Three international chefs have made the Finnish city of Helsinki home for their zero-waste restaurant, the first of its kind in Finland.
Restaurant Nolla is the brainchild of three friends – Carlos Henriques from Portugal, Albert Franch Sunyer from Barcelona, and Luka Balac from Serbia – who wanted to do something about the “outdated” waste management practices in the restaurant industry.
Nolla works with local suppliers, designers, architects and engineers to rethink waste in all its facets: packaging, water, energy, and food. Located in Helsinki’s Design District, the zero-waste restaurant does not produce waste, nor does it cook from it. Instead, Nolla works with suppliers to source all ingredients without packaging and serves a set menu of seasonal dishes highlighting local Finnish organic ingredients. The beer is brewed on-site, and wine is sourced from eco-friendly producers.
At Nolla there is no waste bin in the kitchen nor can you find any single use plastic in the restaurant either. No produce wrapped in plastic, no cling film, no vacuum bags. Every detail from staff clothing and napkins to tableware has been thought of. Even the gift cards are made of compostable paper that has poppy seeds in them.
Luka Balac said: “All three of us come from strong roots of producing our own food, and we all felt very strongly that something was basically wrong with how things have been done with respect to waste of both food and food packaging – especially plastic, which is a huge problem. We arrived at the concept of zero-waste.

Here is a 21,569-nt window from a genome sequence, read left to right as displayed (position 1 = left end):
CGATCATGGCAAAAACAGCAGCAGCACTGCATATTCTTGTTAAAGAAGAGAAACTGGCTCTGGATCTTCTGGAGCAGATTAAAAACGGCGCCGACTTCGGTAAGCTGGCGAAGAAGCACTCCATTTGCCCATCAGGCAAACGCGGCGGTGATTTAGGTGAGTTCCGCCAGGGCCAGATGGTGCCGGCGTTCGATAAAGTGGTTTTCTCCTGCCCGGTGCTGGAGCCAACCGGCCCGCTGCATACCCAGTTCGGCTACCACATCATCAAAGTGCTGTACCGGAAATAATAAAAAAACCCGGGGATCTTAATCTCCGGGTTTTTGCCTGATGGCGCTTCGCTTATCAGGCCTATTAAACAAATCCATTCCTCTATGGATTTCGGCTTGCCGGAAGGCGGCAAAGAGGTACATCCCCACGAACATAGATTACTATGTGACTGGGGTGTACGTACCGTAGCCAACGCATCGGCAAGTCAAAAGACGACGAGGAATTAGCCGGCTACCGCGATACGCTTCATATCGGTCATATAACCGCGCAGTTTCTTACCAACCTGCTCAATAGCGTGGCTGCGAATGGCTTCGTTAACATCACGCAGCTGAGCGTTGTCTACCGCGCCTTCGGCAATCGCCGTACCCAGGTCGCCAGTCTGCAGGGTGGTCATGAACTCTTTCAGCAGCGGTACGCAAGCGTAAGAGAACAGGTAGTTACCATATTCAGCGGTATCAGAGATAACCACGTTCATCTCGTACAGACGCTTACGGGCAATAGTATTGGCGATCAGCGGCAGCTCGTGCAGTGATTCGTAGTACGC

“We don’t produce waste nor do we cook from waste. We work directly with suppliers to rethink, reject and control packaging while at the same time sourcing local and organic produce, which are the core of our menus. We don’t use any single-use plastic or anything that is not reusable.”
Nolla’s serves diners a set 4-6 course menu, which is planned based on what’s in season and utilises all parts of the ingredients. Having a set menu rather than allowing customers to order specific dishes mean that Nolla is able to minimise waste to almost nothing, and so avoiding ending up with surplus ingredients if a particular item isn’t as popular.
At the end of each night, any leftover food is composted, with the resulting mulch sent on to farmers or given to customers to take home to use in their own gardens. Before anything is composted, however, the food is weighed and analysed using waste management software, providing Nolla’s chefs with data on what is thrown away so that they can better plan future menus.
Through their experience, the Nolla owners are keen to engage the wider restaurant industry in better waste management so that zero-waste practices become the norm rather than the exception. Albert Franch Sunyer said: “We hope that sustainability becomes more than just a marketing trick. Sustainability should be a natural part of running a restaurant. If we don’t do something to save the environment now, we will have nothing to leave for future generations.”
Even though the principles of Nolla are zero-waste and the operations are of this practice, it doesn’t shout out it’s zero-waste credentials so to speak, meaning that diners are unlikely to notice a difference. “We don’t preach,” Luka Balac said. “We keep it as a restaurant, and we think people should relax and enjoy it.”
Rosa Medea is Life & Soul Magazine’s Chief. She writes about lifestyles including sustainable and green living. She also offers content services to businesses and individuals at Rosamedea.com